Geography

Chad

The Republic of Chad, located in north central Africa, is bounded on the north by Libya, on the east by Sudan, on the south by the Central African Republic and on the west by Cameroon, Nigeria, and Niger. It has an area of 1 284 000 km2 and lies between latitudes 8° and 24° N and longitudes 14° and 24° E, stretching 1 700 km from north to south. A landlocked country, it is separated from Doula by 1 500 km, from the ports of Nigeria by 2 500 km, and from Pointe-Noire, via the Central African Republic, by some 3 000 km.

Chad's terrain is dominated by the low-lying Chad Basin (elevation about 250 m), which rises gradually to mountains and plateaux on the north, east, and south. In the east, heights of more than 900 m are attained in the Ennedi and Ouaddaï plateaux. The greatest elevations are reached in the Tibesti massif in the north, with a maximum height of 3415 m at Emi Koussi. The northern half of the republic lies in the Sahara and is rocky, arid desert. A flat stretch of savannah (grassland with scattered trees) in central Chad separates the vast desert in the north from a small, extremely fertile region in the south. The only important rivers, the Logone and Chari (Shari), are located in the south-west and flow into Lake Chad. The lake doubles in size during the rainy season.

Chad has the following climatic zones:

  • A Sudano-Guinean climate in the south with annual rainfall of over 950 mm, a rainy season of six to seven months (May­November), an average annual temperature at Sarh (formerly Fort Archambault) of 28° C (absolute minimum 10° C, absolute maximum 45° C) and an annual Piche-recorded evaporation of 2 027 mm in 1961;
  • A Sahelo-Sudanian climate with an annual rainfall of 500 to 950 mm, a rainy season of four to five months (May/June­November), an average annual temperature at N'Djamena of 28° C (absolute minimum 8° C, absolute maximum 47° C) and an annual Piche-recorded evaporation of 3 222 mm in 1961;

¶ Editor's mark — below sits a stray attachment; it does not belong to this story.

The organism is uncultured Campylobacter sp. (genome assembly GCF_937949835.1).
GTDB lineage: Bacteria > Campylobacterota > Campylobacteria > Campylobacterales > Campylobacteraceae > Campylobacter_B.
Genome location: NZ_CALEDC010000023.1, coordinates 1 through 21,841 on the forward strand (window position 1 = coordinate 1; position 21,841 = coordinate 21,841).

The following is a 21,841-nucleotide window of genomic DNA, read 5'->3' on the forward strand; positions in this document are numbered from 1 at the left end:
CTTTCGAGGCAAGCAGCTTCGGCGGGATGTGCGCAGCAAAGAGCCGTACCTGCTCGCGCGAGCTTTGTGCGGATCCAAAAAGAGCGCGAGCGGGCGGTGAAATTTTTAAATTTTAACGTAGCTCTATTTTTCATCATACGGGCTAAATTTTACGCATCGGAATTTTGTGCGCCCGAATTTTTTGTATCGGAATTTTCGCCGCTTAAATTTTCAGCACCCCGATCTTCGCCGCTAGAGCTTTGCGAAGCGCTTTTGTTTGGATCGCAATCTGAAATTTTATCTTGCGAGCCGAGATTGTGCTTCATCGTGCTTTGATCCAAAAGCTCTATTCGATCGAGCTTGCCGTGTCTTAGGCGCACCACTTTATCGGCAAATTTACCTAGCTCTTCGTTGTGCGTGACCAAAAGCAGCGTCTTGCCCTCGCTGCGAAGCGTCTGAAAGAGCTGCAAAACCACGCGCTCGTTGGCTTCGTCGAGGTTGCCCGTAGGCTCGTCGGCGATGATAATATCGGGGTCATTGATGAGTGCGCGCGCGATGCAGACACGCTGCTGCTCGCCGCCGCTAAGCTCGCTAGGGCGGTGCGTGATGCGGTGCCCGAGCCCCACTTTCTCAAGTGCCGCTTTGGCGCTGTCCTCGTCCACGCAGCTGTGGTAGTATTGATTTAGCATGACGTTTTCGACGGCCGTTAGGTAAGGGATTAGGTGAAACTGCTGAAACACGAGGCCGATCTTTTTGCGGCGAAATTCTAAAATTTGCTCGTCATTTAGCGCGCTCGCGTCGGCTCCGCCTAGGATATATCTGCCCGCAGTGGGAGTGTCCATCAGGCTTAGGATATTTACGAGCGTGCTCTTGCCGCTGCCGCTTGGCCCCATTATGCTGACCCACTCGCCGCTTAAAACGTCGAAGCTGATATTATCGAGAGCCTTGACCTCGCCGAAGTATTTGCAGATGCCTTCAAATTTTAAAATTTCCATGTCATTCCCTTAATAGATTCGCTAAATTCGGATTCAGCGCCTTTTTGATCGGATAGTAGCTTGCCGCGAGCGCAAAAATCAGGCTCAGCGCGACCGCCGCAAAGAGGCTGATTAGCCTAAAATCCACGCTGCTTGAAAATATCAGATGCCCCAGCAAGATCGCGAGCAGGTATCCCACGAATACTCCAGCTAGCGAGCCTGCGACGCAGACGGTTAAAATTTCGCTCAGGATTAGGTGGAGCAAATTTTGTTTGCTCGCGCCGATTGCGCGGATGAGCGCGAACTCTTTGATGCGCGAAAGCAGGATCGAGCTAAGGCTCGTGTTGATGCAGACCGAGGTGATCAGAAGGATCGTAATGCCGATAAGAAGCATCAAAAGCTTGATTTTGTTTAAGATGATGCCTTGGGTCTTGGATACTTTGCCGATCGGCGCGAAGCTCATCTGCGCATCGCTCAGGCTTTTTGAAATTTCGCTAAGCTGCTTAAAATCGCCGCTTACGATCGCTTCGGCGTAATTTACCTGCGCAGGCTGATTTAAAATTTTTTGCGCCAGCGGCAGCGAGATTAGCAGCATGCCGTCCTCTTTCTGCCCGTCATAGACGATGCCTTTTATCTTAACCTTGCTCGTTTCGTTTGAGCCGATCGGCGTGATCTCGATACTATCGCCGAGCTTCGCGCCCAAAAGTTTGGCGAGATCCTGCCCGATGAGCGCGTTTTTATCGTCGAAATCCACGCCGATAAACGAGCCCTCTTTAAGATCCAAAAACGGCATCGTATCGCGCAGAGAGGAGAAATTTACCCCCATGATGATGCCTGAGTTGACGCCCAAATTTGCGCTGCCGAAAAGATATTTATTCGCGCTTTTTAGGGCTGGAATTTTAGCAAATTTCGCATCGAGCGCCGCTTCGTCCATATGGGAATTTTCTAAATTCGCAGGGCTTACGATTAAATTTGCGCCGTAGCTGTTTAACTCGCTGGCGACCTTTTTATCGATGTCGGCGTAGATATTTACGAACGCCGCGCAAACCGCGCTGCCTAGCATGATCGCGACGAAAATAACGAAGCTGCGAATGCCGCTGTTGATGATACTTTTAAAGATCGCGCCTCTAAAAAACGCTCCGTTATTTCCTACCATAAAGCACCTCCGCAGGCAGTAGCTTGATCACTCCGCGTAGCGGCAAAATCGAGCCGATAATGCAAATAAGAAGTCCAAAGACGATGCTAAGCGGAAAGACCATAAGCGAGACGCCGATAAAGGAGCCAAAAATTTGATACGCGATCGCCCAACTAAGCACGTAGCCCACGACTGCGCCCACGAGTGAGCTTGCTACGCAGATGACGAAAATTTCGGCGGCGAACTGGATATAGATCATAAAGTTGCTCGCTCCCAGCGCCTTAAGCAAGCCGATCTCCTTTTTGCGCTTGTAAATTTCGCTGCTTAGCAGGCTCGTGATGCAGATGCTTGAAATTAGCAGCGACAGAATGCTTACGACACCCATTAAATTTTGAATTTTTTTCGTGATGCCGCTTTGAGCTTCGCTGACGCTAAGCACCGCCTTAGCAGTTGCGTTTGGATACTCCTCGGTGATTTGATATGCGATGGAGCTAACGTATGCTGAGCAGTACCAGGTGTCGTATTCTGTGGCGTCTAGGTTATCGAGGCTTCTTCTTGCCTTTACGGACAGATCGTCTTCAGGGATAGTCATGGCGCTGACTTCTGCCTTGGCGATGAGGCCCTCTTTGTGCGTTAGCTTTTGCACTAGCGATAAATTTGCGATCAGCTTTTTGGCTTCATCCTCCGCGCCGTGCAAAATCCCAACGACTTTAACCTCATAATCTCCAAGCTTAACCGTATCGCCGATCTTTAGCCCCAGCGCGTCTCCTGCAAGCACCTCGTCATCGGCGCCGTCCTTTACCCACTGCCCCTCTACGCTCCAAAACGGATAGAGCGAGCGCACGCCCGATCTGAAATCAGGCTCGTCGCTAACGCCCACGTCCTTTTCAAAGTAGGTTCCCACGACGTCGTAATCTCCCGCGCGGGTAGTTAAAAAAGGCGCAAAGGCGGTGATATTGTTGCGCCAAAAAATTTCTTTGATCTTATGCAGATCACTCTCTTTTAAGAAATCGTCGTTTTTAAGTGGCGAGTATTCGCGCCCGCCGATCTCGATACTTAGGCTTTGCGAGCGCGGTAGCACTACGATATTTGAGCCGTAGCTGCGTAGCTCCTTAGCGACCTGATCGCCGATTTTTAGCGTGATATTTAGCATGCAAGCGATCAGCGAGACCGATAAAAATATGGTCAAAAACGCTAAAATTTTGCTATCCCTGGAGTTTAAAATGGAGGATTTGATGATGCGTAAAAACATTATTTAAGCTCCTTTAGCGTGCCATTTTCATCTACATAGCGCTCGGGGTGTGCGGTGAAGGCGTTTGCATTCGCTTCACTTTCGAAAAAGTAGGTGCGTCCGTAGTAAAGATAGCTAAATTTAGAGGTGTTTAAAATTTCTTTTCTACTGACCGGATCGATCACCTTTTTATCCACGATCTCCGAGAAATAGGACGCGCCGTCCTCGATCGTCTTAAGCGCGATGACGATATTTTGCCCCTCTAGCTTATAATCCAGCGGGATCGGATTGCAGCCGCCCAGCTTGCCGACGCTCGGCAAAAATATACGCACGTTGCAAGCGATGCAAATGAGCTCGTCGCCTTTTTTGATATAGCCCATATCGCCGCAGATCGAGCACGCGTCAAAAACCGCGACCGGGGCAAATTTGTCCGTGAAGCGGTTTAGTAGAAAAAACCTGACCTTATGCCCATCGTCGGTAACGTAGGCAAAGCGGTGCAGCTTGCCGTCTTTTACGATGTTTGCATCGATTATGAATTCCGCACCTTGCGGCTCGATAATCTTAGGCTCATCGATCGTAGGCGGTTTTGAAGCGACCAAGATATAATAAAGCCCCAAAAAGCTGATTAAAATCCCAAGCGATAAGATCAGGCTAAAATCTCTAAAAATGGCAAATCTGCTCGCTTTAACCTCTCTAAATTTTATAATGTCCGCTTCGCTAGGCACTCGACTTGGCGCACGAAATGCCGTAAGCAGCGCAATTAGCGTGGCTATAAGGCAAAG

• A Sahelo-Saharan climate with an annual rainfall of 200 to 500 mm, a rainy season of three months (July­September), an average annual temperature at Abéché of 28° C (absolute minimum 8° C, absolute maximum 49° C) and an annual Piche-recorded evaporation of 4 465 mm in 1959­1961;
  • A Saharan climate with an annual rainfall of under 200 mm, a rainy season of two months (July­August) with some scattered rain in May, June and September, an average annual temperature at Faya-Largeau of 28° C (absolute minimum 4° C, absolute maximum 49° C) and an annual Piche-recorded evaporation of 6 420 mm in 1961.

These climatic zones lie in east­west bands across the country moving northward, as the altitude rises with the central Chad and Ouddai mountain massifs.

Soils in the Chad basin - which in recent geologic history was covered by huge lakes - are mainly clay or sandy. The developing soils have undergone various formative processes, leading to ferralitic and leached tropical ferruginous soils, particularly in the south.

The designations employed and the presentation of material in this publication do not imply the expression of any opinion whatsoever on the part of the Food and Agriculture Organization of the United Nations concerning the legal status of any country, territory, city or area or of its authorities, or concerning the delimitation of its frontiers or boundaries.

last updated:  Monday, May 28, 2012